Large Volcanic Outburst Discovered on Jupiter’s Moon Io

PSI's Io Input/Output Observatory Discovers a Large Volcanic Burst on Jupiter's Moon Io

IoIO image of the exploding Jovian Sodium Nebula Credit: Jeff Morgenthaler, PSI.

A large volcanic outburst was discovered on Jupiter’s moon Io by Jeff Morgenthaler of the Planetary Sciences Institute using PSI’s Io Input/Output (IoIO) observatory.

PSI Senior Scientist Morgenthaler has been using IoIO, located near Benson, Arizona, to monitor Volcanic activity on Io since 2017. The observations they show some kind of outburst almost every year, but the biggest one so far was seen in the fall of 2022.

Io is the innermost of Jupiter’s four large moons and is the most volcanic body in the Solar System thanks to the tidal stresses it feels from Jupiter and two of its other large moons, Europa and Ganymede.

IoIO uses a coronagraphic technique that dims the light coming from Jupiter to allow imaging of faint gases near the very bright planet. A clearance of two of these gases, sodium and ionized sulfur, began between July and September 2022 and lasted until December 2022. Ionized sulfur, which forms a donut-shaped structure surrounding Jupiter and is called the Io plasma toroid, was interestingly not as bright in this outburst as previously thought. saw previously. “This could tell us something about the composition of the volcanic activity that produced the outburst, or it could tell us that the toroid is more efficient at getting rid of material when more material is thrown at it,” Morgenthaler said.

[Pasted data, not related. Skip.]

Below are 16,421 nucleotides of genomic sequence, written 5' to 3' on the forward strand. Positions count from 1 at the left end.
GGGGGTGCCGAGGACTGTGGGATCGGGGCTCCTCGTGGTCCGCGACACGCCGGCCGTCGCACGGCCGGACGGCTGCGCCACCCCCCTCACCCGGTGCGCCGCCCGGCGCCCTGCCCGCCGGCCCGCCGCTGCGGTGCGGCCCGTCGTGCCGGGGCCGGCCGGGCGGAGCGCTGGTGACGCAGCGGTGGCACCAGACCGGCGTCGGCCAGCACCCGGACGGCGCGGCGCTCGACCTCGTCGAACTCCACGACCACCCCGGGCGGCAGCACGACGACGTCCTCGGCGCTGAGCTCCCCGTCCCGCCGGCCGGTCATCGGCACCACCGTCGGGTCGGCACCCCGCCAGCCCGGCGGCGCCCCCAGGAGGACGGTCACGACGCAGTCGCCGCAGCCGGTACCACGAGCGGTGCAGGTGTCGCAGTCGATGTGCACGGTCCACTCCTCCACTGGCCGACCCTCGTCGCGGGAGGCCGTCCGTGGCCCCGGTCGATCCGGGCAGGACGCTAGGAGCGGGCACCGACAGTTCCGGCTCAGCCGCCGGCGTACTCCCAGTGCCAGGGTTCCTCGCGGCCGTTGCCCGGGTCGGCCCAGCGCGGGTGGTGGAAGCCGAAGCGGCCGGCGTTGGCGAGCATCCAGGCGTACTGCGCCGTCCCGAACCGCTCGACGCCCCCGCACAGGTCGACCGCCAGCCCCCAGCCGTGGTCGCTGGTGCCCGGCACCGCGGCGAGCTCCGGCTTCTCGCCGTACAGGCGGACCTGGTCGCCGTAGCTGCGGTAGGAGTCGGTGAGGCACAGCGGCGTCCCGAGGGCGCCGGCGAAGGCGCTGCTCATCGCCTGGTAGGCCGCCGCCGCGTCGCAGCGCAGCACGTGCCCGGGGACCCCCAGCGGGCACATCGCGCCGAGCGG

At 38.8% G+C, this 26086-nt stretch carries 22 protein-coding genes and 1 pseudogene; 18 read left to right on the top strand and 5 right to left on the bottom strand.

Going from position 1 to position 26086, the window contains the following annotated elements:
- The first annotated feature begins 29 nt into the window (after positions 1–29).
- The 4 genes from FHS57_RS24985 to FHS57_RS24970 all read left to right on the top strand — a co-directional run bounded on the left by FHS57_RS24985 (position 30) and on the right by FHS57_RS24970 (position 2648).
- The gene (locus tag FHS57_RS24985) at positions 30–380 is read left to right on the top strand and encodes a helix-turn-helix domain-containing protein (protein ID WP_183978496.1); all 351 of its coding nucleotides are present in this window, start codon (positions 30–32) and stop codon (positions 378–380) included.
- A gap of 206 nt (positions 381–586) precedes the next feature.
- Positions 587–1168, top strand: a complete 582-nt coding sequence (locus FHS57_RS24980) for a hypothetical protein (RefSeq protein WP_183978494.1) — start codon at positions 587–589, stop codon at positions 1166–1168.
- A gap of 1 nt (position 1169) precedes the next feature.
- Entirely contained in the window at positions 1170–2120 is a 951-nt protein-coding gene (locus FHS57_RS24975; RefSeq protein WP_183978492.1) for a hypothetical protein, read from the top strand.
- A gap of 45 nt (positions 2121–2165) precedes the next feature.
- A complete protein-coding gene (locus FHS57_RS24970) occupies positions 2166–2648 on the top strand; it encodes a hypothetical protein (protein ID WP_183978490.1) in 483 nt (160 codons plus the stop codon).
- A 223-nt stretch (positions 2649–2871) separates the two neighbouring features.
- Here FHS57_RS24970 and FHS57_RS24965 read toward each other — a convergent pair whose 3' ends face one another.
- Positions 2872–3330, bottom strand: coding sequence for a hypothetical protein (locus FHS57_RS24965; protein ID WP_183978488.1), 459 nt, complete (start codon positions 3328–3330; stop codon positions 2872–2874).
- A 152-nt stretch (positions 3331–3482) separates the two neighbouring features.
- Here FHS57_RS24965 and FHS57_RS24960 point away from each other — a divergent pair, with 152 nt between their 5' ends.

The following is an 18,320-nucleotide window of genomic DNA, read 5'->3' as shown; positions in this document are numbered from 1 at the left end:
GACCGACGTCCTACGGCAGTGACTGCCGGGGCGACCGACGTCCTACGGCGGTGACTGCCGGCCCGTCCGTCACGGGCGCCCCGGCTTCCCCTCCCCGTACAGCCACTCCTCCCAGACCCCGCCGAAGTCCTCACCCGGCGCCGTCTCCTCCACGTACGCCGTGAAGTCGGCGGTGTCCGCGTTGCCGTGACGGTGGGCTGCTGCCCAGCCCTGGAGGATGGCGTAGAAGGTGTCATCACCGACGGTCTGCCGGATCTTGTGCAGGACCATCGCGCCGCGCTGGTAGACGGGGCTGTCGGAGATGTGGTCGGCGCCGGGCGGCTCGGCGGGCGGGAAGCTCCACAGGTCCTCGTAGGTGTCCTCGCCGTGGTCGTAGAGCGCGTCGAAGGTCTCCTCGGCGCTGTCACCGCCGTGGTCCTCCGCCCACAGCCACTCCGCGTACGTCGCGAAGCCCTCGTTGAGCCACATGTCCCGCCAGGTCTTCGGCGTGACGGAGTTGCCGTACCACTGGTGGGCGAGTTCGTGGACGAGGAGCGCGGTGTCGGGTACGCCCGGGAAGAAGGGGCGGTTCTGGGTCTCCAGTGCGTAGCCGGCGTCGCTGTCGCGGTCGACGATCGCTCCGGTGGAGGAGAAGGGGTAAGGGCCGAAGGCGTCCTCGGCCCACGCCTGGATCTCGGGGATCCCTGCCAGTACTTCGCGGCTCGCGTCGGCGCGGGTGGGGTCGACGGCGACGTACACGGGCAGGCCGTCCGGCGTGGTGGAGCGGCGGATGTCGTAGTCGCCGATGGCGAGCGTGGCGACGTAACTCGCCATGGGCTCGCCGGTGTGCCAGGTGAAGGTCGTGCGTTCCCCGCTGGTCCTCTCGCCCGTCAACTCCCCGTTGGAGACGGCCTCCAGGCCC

Credit: Institute of Planetary Sciences

The observations have profound implications for NASA’s Juno mission, which has been orbiting Jupiter since 2016. Juno flew by Europa during the outburst and is gradually approaching Io for a close flyby in December 2023. Several of Juno’s instruments are sensitive to changes in the plasma environment around Jupiter and Io that can be directly attributed to the type of volcanic activity observed by IoIO. “Juno’s measurements can tell us if this volcanic outburst had a different composition than previous ones,” Morgenthaler said.

PSI's Io Input/Output Observatory Discovers a Large Volcanic Burst on Jupiter's Moon Io

Time history of the brightness of the Jovian Sodium Nebula at three different distances from Jupiter (top) and Io’s plasma torus (bottom), showing several modest outbursts and one big outburst in fall 2022. Credit: Jeff Morgenthaler, PSI .

“One of the exciting things about these observations is that they can be replicated by almost any small university or ambitious amateur astronomer,” Morgenthaler said. “Almost all of the parts used to build IoIO are readily available at high-end camera or telescope stores.”

Having one or more copies of IoIO running elsewhere would be very helpful in avoiding weather gaps and could potentially provide more nightly weather coverage of Io’s highly dynamic plasma torus and Jupiter’s sodium nebula. “It would be great to see another IoIO come online before Juno reaches Jupiter next December,” Morgenthaler said.

PSI's Io Input/Output Observatory Discovers a Large Volcanic Burst on Jupiter's Moon Io

IoIO time sequence of individually ionized sulfur in Io’s plasma torus showing how the structure rotates with Jupiter’s powerful magnetic field which, like Earth’s, is not perfectly aligned with the planet’s axis of rotation. Credit: Jeff Morgenthaler, ISP.

In addition to observing the Jovian Sodium Nebula, IoIO also observes Mercury’s sodium tail, bright comets, and transit. extrasolar planets.

Citation: Large Volcanic Outburst Discovered on Jupiter’s Moon Io (January 3, 2023) Accessed January 3, 2023 at html

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